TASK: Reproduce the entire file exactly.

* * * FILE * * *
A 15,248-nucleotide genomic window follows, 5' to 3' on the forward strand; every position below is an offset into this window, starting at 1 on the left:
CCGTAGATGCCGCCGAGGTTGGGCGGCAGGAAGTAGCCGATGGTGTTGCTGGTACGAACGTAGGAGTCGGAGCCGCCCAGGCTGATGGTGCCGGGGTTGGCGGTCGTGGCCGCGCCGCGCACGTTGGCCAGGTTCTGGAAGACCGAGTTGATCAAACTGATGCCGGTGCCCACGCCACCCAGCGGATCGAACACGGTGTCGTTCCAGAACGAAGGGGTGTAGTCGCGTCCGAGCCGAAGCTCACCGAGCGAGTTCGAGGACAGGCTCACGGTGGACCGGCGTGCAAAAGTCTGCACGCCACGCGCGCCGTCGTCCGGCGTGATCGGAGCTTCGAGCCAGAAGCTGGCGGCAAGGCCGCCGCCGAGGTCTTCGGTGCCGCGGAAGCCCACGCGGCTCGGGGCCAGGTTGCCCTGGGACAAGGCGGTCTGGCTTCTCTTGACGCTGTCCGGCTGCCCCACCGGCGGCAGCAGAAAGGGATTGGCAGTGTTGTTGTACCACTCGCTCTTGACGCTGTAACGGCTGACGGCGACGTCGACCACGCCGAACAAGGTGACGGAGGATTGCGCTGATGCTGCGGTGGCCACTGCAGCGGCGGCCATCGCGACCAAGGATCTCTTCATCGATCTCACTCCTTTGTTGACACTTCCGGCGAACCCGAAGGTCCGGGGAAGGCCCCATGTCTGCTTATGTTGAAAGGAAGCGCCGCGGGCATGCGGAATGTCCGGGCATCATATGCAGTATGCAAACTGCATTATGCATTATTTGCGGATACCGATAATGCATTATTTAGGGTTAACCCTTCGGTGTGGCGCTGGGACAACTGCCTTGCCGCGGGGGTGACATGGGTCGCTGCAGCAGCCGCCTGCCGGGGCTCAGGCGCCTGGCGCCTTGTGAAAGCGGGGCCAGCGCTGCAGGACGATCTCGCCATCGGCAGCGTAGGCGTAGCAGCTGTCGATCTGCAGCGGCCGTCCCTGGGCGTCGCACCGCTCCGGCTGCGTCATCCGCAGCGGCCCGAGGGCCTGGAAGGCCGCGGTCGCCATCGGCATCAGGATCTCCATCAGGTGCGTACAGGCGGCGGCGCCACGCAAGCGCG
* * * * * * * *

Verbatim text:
A 15,248-nucleotide genomic window follows, 5' to 3' on the forward strand; every position below is an offset into this window, starting at 1 on the left:
CCGTAGATGCCGCCGAGGTTGGGCGGCAGGAAGTAGCCGATGGTGTTGCTGGTACGAACGTAGGAGTCGGAGCCGCCCAGGCTGATGGTGCCGGGGTTGGCGGTCGTGGCCGCGCCGCGCACGTTGGCCAGGTTCTGGAAGACCGAGTTGATCAAACTGATGCCGGTGCCCACGCCACCCAGCGGATCGAACACGGTGTCGTTCCAGAACGAAGGGGTGTAGTCGCGTCCGAGCCGAAGCTCACCGAGCGAGTTCGAGGACAGGCTCACGGTGGACCGGCGTGCAAAAGTCTGCACGCCACGCGCGCCGTCGTCCGGCGTGATCGGAGCTTCGAGCCAGAAGCTGGCGGCAAGGCCGCCGCCGAGGTCTTCGGTGCCGCGGAAGCCCACGCGGCTCGGGGCCAGGTTGCCCTGGGACAAGGCGGTCTGGCTTCTCTTGACGCTGTCCGGCTGCCCCACCGGCGGCAGCAGAAAGGGATTGGCAGTGTTGTTGTACCACTCGCTCTTGACGCTGTAACGGCTGACGGCGACGTCGACCACGCCGAACAAGGTGACGGAGGATTGCGCTGATGCTGCGGTGGCCACTGCAGCGGCGGCCATCGCGACCAAGGATCTCTTCATCGATCTCACTCCTTTGTTGACACTTCCGGCGAACCCGAAGGTCCGGGGAAGGCCCCATGTCTGCTTATGTTGAAAGGAAGCGCCGCGGGCATGCGGAATGTCCGGGCATCATATGCAGTATGCAAACTGCATTATGCATTATTTGCGGATACCGATAATGCATTATTTAGGGTTAACCCTTCGGTGTGGCGCTGGGACAACTGCCTTGCCGCGGGGGTGACATGGGTCGCTGCAGCAGCCGCCTGCCGGGGCTCAGGCGCCTGGCGCCTTGTGAAAGCGGGGCCAGCGCTGCAGGACGATCTCGCCATCGGCAGCGTAGGCGTAGCAGCTGTCGATCTGCAGCGGCCGTCCCTGGGCGTCGCACCGCTCCGGCTGCGTCATCCGCAGCGGCCCGAGGGCCTGGAAGGCCGCGGTCGCCATCGGCATCAGGATCTCCATCAGGTGCGTACAGGCGGCGGCGCCACGCAAGCGCG